31 October 2015 14:08:28 IST

Get ready for the Revenge of Nature

In typical Halloween style, we outline how bad the global warming situation will get if it’s not acted upon soon

Folks, there’s bad news.

What do you do when enemy planes swarm the sky in large numbers and you are short of anti-aircraft guns? You run for cover, right? Well, this is no fantastical scenario, but a figurative reality of where we are — rather, where the developed countries have brought us.

In less than a month, major climate negotiations will take place in Paris, and the decisions taken there will re-write our fate, for better or worse. And from where we stand today, it seems to lean towards ‘worse’.

In the run-up to the conference, most countries have announced to the world what they will commit to, to bring down greenhouse gas emissions, called ‘Intended Nationally Determined Contributions’ or INDCs, dealt with in detail in my previous columns. Now, climate scientists are almost unanimous in their view that the planet’s warming has to stop at two degrees above the pre-industrial era (1850-80s) levels — if not, we are in big trouble.

Turns out that the INDCs the countries put on the table do not add up to two degrees. Even if — and that’s a very big if — all countries keep their word and do what they promised, their pledges add up to 2.7 degree warming, which, believe you me, is pretty bad. Even two degrees is not sanguine and this is close to three!

Expect untimely, unprecedented rains, surprise droughts in long spells, sea level rises, islands going under, habitats disappearing, disease-carrying vector proliferation, and so on and so forth. We did it to the environment, now the environment is going to do it to us. How’s this for Halloween spookiness, eh?

Climate M&A

You are all familiar with the term ‘M&A’, meaning ‘mergers and acquisitions’. Now, in climate parlance, there is another M&A — mitigation and adaptation. Mitigation is when you try to stop or slow down the attack on the atmosphere, while adaptation is trying to cope with what will inevitably come upon us — running for cover.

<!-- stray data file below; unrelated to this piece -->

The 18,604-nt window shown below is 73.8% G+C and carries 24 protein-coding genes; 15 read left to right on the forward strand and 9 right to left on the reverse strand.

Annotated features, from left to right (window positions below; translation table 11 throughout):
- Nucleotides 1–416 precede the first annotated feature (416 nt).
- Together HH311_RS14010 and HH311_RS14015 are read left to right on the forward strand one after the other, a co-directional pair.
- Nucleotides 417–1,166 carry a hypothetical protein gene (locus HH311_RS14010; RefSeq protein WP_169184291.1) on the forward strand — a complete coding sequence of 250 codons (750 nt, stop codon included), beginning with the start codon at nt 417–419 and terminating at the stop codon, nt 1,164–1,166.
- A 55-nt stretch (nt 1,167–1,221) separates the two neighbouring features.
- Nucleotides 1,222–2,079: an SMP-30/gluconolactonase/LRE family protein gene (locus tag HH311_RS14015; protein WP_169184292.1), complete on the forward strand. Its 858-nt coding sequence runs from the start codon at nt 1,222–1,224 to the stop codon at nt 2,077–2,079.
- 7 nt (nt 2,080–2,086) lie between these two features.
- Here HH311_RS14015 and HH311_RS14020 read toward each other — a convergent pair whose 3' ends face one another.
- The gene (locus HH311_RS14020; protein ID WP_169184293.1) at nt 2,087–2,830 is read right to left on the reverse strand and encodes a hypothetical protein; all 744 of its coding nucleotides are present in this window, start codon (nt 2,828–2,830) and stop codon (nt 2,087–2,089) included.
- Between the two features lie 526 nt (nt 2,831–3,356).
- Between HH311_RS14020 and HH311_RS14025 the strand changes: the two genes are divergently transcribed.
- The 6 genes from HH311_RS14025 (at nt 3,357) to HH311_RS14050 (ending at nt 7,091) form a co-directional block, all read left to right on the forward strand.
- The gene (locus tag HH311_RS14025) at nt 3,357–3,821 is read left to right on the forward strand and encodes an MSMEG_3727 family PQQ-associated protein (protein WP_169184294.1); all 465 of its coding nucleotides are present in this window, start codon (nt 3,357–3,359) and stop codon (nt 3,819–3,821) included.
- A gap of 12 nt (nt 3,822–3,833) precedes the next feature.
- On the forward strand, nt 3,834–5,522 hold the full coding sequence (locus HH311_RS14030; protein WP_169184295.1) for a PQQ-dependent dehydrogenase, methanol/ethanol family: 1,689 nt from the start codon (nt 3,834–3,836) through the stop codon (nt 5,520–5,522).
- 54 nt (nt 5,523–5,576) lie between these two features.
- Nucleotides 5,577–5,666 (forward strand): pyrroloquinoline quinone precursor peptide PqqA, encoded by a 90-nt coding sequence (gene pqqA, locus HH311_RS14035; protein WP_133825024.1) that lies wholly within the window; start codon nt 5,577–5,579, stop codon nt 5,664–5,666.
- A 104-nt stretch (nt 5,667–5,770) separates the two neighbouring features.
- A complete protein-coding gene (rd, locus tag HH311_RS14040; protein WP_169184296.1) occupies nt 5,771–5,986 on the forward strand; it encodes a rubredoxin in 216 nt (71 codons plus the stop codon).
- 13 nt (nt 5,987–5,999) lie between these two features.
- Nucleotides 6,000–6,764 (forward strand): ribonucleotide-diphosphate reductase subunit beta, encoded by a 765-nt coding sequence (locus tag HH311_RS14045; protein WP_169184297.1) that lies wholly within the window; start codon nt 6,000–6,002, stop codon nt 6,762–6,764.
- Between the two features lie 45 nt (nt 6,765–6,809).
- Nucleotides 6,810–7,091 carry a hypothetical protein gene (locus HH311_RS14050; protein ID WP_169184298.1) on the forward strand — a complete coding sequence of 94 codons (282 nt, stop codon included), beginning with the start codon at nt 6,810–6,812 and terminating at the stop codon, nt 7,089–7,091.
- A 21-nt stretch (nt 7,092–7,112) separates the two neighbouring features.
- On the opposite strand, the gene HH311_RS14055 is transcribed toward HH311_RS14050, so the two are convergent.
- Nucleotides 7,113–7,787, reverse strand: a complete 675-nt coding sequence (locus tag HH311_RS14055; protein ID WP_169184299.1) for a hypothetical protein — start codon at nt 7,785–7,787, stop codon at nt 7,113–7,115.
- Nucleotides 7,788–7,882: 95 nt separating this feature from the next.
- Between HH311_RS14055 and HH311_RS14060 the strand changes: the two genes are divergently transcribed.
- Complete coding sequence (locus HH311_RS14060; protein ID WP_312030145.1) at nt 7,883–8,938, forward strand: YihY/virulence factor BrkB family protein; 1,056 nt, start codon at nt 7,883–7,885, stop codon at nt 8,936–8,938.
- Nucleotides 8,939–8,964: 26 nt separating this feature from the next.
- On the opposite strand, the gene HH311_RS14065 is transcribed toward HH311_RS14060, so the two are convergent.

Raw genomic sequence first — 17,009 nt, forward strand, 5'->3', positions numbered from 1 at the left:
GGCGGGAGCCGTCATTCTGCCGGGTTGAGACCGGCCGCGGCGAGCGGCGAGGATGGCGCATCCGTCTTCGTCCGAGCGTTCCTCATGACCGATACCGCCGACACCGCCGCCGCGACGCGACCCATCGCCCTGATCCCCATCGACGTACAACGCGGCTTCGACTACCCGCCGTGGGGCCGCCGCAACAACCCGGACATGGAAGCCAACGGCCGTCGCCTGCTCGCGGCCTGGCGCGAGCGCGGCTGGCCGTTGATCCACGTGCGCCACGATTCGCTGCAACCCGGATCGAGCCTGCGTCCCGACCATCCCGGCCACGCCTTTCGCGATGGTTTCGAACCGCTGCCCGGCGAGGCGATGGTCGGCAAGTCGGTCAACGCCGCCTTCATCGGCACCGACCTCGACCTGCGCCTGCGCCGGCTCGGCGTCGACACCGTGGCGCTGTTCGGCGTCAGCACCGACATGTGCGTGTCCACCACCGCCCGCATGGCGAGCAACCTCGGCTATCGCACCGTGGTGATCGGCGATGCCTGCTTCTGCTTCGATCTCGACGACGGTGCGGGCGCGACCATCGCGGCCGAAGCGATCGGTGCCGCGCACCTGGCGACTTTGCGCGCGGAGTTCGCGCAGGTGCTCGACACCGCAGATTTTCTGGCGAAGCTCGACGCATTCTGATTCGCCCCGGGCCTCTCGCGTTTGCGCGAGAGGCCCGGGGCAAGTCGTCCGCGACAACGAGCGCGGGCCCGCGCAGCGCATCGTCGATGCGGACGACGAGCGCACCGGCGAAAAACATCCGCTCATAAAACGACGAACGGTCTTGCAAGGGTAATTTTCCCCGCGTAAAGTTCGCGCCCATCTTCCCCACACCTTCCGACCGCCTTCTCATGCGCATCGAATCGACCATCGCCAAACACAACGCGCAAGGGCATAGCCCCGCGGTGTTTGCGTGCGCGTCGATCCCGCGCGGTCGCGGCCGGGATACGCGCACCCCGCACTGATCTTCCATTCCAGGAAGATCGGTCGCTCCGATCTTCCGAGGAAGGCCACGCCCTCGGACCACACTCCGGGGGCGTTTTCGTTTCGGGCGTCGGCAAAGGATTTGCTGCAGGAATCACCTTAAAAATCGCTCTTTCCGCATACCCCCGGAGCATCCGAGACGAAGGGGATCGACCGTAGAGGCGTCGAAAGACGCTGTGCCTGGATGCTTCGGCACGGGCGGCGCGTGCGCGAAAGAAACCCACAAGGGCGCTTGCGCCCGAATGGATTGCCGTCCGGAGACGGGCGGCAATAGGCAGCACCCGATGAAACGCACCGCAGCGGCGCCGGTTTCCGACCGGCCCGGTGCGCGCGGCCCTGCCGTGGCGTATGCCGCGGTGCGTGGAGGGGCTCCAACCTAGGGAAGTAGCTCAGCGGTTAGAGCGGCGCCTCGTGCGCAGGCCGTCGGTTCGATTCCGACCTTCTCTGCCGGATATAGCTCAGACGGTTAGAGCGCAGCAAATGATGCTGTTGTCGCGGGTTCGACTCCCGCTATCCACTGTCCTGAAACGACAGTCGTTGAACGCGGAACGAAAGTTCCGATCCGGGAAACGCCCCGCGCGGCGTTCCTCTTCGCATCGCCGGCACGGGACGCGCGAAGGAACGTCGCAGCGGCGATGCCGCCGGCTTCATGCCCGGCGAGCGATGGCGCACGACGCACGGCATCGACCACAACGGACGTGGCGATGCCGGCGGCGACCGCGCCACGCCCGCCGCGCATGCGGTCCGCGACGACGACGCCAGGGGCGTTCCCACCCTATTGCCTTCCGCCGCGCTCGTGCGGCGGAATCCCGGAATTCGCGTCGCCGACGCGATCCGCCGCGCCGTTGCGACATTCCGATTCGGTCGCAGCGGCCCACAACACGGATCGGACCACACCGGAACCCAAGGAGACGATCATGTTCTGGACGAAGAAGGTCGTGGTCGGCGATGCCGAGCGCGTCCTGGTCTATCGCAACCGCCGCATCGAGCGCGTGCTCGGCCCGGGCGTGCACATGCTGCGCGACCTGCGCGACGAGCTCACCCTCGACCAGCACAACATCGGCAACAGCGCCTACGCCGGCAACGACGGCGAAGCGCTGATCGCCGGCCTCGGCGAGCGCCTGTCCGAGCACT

Most of the discourse up till now has been ‘mitigation-centred’, like building more wind and solar power plants, growing trees that suck up carbon dioxide from the atmosphere, shutting down coal-burning power plants and other such ‘green’ measures. That was firing on the enemy planes with our anti-aircraft guns.

But the INDCs clearly show that our ammo has not been good enough. So, we have to run for cover. Which means adaptation.

How to live with the deleterious effects of climate change? What can we now do to protect ourselves with reasonable efficacy? This is an area the young people of today will urgently need to concern themselves with, for they will bear the brunt of the Revenge of Nature.

Fortunately, science has answers — at least, some. Let me describe one of them.

All hail halophytes!

Have you heard of ‘halophytes’? If you haven’t, don’t fret, for it is not a common term. But it will be soon.

Halophytes are salt-loving plants that can grow in shallow sea-water or on shores. Yes, mangroves are halophytes. Globally, biotechnological research is going into halophytes, trying to identify new species that can be useful to us in developing hybrid varieties of such plants.

One halophyte is called Salicornia. A company in the US (called OceanDesertFood) sells ‘salicornia crackers’ (and ‘seaweed chips’).

Well, it is difficult to see halophytes producing a major part of the food that mankind needs but they are a sure way of growing foods, fodder and biofuels in areas where nothing is grown now.

The MS Swaminathan Research Foundation (MSSRF) in Chennai, founded by India’s pre-eminent agriculture scientist, Dr MS Swaminathan, has set up a ‘genetic garden of halophytes’ at Vedaranyam, on the southern coast of Tamil Nadu. The garden is home to 29 halophyte species collected along the coast of Tamil Nadu and Andhra Pradesh.

Research is on to identify and separate genes that can impart salt-tolerance qualities to other food crops. MSSRF has begun to see success. There are right now “varieties of rice with genes for salinity tolerance derived from Avicennia marina and for drought based on genes from Prosopis juliflora,” says MSSRF.

How do the halophytes taste? I don’t know, but I’d expect salty. Palatable? Well, we all like salt, don’t we? Maybe we will get used to halophytes, and begin to like them better. How’s this for an ad tag-line: ‘Hot, spicy, halophyte specialties served here’.

Well, whether you like halophytes or not, when the sea level rises, as it inevitably will, given the emasculated INDCs, these salt-loving plants will start to look real friendly.